This serves to confirm my long-held view that policemen should stick to policing and let judges stick to judging. They are very different functions and require totally different ways of thinking. Minimum sentencing does not sit easily in the English jurisdiction, for the very good reason that every case is different, and has to turn on its own facts, and that is why the so-called minimum has, as it must have, a let-out clause allowing the judge to take account of exceptional circumstances. Without this, injustices would be bound to happen. Down in the lower courts we are obliged to impose minimum sentences in some driving cases, in particular drink-drive matters. Quite right too; road safety requires that drink drivers be dealt with severely, but even here we have the discretion to find 'special reasons' not to disqualify if the circumstances are such that this would be just.
The other thing that comes to mind is the touching faith that so many people have in the power of deterrence. As I have said before, to be deterred you need to be capable of reasoned thinking, something that is beyond the mental capacity of so many of the people magistrates deal with. The impressionable young man in South London who is hanging around with blinged-up gangsters in the drug-sodden milieu in which a gun earns 'respect' will not give even a passing thought to the length of his sentence if he is caught because he does not expect to be caught. 250 years ago we used to hang people for theft, and pickpockets would work the crowd at the public executions.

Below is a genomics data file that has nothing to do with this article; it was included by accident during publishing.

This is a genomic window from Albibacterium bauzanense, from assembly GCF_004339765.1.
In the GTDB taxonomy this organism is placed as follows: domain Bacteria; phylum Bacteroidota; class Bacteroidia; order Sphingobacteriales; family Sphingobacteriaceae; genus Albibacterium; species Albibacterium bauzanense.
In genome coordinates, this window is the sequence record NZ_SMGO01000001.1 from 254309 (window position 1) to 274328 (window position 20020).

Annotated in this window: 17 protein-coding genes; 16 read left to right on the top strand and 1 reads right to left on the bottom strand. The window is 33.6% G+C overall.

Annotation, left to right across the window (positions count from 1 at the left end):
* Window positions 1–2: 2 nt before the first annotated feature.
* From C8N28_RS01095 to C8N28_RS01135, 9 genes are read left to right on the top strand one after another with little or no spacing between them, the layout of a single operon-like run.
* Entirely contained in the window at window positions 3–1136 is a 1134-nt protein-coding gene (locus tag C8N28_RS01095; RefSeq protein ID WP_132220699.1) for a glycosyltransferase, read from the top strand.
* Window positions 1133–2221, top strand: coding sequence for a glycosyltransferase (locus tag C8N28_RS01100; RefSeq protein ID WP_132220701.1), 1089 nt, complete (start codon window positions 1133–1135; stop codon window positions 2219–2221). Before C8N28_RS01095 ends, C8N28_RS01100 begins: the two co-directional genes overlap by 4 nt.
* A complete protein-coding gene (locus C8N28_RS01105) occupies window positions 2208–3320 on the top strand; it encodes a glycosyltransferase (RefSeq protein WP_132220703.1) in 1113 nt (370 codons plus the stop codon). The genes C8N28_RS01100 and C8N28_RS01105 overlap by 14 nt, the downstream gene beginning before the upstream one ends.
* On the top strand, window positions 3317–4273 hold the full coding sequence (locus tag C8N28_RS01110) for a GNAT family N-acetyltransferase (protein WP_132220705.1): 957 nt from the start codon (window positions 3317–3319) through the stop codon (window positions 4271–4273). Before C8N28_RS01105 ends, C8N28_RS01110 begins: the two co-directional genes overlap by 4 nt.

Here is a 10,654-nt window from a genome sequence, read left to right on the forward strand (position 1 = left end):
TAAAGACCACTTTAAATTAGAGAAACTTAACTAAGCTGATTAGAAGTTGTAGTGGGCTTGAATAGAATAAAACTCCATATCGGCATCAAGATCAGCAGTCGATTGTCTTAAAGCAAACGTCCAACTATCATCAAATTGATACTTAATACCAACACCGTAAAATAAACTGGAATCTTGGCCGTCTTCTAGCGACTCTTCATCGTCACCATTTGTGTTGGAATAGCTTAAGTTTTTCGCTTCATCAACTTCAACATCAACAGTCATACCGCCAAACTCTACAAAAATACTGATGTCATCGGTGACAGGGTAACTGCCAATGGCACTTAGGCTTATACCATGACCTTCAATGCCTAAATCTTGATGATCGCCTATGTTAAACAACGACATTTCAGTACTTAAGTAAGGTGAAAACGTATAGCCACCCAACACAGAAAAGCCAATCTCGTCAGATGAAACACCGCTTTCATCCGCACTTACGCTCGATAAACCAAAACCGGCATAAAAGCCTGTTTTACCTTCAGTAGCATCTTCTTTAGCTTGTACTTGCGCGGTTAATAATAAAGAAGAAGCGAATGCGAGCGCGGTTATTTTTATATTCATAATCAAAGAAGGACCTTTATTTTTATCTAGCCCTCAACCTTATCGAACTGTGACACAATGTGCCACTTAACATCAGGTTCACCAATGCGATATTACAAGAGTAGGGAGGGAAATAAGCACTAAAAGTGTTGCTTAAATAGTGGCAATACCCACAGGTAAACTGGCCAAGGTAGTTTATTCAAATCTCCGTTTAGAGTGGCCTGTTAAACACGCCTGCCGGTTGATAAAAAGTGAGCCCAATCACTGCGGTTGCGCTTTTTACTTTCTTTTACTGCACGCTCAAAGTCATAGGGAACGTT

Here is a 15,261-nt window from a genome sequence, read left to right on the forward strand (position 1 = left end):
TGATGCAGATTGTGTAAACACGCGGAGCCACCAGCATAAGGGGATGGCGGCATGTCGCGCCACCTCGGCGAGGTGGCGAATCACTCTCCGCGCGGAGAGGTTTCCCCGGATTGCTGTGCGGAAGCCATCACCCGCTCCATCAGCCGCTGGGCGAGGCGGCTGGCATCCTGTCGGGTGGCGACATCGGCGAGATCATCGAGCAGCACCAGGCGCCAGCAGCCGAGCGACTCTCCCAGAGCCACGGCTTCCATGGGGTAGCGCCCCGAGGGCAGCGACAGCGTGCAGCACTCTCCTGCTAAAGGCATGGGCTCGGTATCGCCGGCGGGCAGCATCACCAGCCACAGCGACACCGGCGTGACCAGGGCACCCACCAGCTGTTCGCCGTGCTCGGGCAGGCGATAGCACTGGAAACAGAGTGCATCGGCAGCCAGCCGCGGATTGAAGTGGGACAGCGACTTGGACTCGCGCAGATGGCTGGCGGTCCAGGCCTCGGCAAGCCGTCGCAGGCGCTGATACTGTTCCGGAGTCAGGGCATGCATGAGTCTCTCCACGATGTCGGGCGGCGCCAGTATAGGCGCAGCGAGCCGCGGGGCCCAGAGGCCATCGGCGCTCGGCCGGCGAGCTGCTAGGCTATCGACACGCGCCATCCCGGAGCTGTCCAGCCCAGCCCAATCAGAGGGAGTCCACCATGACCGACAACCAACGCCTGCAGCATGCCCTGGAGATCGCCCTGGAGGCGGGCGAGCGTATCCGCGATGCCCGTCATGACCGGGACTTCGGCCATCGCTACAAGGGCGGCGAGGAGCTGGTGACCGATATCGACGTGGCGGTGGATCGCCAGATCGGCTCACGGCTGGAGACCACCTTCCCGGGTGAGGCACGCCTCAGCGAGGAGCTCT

Minimum sentences,'crackdowns' and the rest of it are no substitute for unglamorous day to day solid police work. The rest is just PR.
Later: Here's the Judicial Communications Office statement:-
"If, in any individual case, the police (or the CPS) believe that a mandatory minimum term has not been imposed for gun crime for reasons that are not justified, it is open to them to ask the Attorney General to consider referring the case to the court of appeal as unduly lenient.
This provides a clear mechanism for sentences to be reviewed and checked against the statutory framework, sentencing guidelines and case law.
The number of cases referred for failure to impose a mandatory minimum sentence is small."